Anxiety is one of the most common mental health concerns for children and adults, affecting around 20% of the adult US population (“Facts & Statistics | Anxiety and Depression Association of America, ADAA”, 2021). Everyone experiences anxiety sometimes, but how can we tell if we are anxious? For some of us, specifically children or adults with alexithymia (difficulty in recognising personal emotions), this may prove difficult.
Anxiety and the Body
To understand how anxiety may present, it helps thinking about it as a physiological response. When children feel anxious, they may not label their body symptoms as anxiety or nervousness, but as sickness: they may communicate that they are unwell, or complain about body aches. Younger children may present with a sore tummy, while adolescents may suffer from headaches, chest pains or tense neck and shoulder muscles. Other common examples may include gastrointestinal symptoms such stomachache and nausea, or other sensations such as feeling hot or cold, rapid and shallow breathing, sweating or shaking.
How do these bodily sensations translate in someone’s behavior?
For anxious children and teens, anxiety may look like avoidance. For example, a child may have difficulty raising a hand in class or reading out loud, avoid routine blood tests or going to the dentist, refusing to perform in front of an audience (e.g. for sport events, dance performances etc.) and not sleeping in their own bed. Most importantly, anxiety has a less known form: may appear as excessive fear of making mistakes, or strong desire to always be “perfect”, whether this concerns external appearance or school work.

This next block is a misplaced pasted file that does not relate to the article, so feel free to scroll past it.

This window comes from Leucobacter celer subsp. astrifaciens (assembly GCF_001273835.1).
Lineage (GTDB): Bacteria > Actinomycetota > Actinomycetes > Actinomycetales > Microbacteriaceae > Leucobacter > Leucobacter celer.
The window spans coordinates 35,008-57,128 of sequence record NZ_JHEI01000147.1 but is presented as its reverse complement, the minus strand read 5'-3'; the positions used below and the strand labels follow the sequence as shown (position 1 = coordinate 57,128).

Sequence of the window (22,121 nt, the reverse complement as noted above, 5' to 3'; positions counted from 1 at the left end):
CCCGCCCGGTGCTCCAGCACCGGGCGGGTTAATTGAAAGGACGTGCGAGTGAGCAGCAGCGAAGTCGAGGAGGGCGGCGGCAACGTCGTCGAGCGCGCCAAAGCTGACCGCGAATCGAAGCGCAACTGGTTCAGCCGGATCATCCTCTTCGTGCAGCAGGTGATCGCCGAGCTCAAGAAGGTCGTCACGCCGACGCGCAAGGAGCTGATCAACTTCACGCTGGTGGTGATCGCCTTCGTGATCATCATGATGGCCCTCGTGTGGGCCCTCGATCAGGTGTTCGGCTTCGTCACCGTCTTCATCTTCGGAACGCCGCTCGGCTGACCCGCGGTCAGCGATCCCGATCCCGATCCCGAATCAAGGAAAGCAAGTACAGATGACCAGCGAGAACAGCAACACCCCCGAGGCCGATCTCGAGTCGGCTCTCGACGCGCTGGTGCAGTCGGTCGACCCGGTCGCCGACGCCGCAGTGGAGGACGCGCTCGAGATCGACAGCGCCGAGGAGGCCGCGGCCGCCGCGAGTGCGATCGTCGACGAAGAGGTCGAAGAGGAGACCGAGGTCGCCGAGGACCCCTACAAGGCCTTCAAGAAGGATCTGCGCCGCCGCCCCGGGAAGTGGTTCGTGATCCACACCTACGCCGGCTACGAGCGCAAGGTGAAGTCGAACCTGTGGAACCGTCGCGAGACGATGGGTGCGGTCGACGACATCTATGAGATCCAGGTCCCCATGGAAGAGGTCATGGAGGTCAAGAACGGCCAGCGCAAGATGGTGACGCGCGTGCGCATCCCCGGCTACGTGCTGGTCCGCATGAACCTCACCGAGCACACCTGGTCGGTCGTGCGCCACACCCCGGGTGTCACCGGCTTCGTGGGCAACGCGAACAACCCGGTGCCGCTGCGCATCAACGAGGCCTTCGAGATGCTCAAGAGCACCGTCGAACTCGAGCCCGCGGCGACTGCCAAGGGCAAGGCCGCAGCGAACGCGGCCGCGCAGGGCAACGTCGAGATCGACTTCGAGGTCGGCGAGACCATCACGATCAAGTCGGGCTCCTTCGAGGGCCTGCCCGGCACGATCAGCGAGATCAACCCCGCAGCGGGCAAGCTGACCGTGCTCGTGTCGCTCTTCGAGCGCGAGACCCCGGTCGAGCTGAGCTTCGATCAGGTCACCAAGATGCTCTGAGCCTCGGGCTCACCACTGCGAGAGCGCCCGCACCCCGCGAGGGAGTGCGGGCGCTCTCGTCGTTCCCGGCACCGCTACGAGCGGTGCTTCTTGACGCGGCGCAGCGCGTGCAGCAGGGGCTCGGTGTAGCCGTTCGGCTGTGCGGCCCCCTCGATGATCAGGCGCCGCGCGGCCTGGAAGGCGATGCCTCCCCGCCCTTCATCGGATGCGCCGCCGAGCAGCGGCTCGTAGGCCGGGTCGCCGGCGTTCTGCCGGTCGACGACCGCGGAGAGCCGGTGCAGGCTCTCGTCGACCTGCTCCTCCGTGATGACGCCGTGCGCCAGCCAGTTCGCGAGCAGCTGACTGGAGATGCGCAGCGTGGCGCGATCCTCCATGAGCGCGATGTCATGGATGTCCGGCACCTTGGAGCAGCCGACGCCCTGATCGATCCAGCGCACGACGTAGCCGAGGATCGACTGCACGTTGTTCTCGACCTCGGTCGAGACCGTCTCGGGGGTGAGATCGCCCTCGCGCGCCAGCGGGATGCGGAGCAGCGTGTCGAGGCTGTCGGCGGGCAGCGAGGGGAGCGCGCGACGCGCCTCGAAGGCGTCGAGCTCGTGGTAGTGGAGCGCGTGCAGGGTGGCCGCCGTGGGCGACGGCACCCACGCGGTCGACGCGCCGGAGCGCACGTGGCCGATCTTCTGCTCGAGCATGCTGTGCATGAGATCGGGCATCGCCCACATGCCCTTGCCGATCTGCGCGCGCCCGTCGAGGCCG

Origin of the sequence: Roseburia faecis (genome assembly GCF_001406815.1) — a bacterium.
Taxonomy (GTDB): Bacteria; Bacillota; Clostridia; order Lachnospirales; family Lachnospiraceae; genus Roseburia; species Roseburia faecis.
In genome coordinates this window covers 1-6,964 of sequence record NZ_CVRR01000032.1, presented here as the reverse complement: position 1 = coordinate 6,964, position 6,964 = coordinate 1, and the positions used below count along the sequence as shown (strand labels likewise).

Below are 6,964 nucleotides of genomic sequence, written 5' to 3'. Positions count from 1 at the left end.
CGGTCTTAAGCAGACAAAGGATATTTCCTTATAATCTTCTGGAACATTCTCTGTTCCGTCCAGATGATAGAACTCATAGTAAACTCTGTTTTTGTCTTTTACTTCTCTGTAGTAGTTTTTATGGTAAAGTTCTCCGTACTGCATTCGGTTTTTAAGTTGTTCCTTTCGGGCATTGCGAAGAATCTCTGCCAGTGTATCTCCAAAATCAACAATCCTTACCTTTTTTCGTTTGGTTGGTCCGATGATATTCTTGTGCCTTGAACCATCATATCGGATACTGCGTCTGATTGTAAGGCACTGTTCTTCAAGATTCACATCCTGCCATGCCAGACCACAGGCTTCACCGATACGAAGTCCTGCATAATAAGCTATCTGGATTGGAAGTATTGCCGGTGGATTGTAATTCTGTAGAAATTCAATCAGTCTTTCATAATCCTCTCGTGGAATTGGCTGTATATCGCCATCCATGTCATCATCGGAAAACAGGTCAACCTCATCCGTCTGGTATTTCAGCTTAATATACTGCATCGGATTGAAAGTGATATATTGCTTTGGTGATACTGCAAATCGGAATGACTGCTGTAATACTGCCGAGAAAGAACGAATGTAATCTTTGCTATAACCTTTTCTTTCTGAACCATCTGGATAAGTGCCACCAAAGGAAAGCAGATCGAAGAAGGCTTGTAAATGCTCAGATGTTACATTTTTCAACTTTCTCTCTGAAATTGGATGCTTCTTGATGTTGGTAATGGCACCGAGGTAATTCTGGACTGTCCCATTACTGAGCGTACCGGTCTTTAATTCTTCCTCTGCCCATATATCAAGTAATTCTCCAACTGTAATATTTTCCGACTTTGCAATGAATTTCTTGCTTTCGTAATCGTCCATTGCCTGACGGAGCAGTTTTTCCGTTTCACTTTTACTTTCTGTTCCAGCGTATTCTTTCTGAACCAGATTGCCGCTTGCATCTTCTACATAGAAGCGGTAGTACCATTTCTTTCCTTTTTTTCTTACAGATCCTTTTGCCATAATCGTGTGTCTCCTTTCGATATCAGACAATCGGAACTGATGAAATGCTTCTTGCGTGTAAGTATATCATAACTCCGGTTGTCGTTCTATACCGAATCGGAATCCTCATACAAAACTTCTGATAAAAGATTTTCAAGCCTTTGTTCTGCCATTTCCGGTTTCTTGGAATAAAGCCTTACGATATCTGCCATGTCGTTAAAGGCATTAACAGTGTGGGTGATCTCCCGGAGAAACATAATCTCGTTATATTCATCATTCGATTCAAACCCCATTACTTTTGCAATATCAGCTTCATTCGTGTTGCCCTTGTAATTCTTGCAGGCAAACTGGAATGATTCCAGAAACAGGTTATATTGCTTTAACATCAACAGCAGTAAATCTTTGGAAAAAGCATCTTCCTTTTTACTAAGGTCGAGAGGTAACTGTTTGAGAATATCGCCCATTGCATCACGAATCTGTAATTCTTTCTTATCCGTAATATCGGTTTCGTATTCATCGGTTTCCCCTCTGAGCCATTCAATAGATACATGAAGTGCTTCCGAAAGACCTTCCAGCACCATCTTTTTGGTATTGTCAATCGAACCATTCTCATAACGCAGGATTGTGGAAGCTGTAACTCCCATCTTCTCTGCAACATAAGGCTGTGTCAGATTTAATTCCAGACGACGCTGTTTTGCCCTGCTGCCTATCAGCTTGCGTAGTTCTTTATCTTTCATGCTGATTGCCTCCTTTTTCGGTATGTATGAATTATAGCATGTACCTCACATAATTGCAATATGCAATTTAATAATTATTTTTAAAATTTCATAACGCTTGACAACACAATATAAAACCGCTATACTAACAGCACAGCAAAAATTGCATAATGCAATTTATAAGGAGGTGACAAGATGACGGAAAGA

How does anxiety affect thoughts?
Anxious children and teens tend to worry. These worries may be about something current or something in the future, and may vary from reasonable worries regarding tests and exams, to remote worries (“my parents will die and I will be homeless”). As a result of these worries, anxious children and adolescents tend to rely much more on their parents in comparison to their peers. They may seek comfort and reassurance again and again, in situations that are not threatening. At the same time, these worries are excessive and extreme, either in duration (worrying for hours instead of minutes) or in context (catastrophizing, jumping to the worst conclusion with minimal information, expecting the worst to happen all the time).
As avoidance habits can build up easily, it is necessary to teach anxious children a variety of coping strategies, so they can learn how to face their fears and have a more fulfilling life.
If you think that you can benefit from professional support on this issue you can reach out here.
Elena Marinopoulou is a Behaviour Analyst with Willingness Team. She works with
children and adults and has a strong interest in parent training, sleep and feeding
issues emerging during childhood, as well as Acceptance and Commitment Therapy.
ABC’s of Anxiety. (2022). Retrieved 30 May 2022, from https://www.anxietycanada.com/articles/abcs-of-anxiety-2/
Facts & Statistics | Anxiety and Depression Association of America, ADAA. (2021). Retrieved 31 May 2022, from https://adaa.org/understanding-anxiety/facts-statistics